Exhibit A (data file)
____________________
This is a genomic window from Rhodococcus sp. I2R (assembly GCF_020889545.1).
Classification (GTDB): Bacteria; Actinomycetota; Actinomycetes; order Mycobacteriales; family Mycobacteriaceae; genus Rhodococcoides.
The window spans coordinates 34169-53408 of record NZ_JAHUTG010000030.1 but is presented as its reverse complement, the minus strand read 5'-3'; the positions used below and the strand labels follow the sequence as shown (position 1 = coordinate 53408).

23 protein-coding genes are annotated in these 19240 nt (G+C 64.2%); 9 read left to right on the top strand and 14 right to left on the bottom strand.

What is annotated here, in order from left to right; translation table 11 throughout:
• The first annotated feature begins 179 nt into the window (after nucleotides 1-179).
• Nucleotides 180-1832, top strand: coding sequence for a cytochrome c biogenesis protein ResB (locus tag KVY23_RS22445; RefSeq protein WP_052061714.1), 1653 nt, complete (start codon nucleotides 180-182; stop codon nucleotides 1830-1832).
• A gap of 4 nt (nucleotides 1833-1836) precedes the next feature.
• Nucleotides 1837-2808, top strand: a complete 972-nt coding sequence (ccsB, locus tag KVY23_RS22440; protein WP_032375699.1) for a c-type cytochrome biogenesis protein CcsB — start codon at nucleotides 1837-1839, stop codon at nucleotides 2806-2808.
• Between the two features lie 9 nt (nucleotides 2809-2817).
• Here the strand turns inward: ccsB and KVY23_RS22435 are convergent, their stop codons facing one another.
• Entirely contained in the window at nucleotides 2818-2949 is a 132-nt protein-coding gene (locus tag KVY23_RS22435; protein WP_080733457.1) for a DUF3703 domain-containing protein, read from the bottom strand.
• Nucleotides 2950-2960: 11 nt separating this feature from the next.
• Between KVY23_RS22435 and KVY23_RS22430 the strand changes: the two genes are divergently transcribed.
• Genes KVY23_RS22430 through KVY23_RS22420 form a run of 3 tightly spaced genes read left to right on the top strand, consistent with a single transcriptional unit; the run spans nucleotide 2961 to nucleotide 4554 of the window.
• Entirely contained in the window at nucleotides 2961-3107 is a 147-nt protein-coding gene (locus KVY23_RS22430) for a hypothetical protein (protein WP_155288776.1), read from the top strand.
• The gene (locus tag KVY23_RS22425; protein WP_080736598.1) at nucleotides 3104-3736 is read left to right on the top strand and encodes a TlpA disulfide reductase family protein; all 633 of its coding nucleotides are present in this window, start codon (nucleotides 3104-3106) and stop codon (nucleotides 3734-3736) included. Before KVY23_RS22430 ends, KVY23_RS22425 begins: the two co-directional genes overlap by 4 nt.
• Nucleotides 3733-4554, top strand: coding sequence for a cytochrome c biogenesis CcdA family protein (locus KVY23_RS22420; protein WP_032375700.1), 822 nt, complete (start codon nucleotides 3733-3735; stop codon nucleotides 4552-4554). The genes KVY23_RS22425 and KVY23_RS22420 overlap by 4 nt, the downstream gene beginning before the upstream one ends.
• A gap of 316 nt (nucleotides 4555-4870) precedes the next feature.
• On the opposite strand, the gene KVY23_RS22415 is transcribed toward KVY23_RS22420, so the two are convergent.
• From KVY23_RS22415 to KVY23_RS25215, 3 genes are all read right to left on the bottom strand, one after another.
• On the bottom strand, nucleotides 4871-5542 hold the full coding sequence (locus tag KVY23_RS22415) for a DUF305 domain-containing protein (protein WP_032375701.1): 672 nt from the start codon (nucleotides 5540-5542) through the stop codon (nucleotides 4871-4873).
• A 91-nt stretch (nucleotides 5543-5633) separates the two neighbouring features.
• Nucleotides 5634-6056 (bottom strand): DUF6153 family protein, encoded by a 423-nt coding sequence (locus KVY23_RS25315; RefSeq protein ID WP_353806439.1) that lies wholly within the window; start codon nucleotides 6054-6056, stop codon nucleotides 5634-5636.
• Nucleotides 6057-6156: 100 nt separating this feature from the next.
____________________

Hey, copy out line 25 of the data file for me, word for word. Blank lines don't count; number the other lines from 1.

• Nucleotides 6057-6156: 100 nt separating this feature from the next.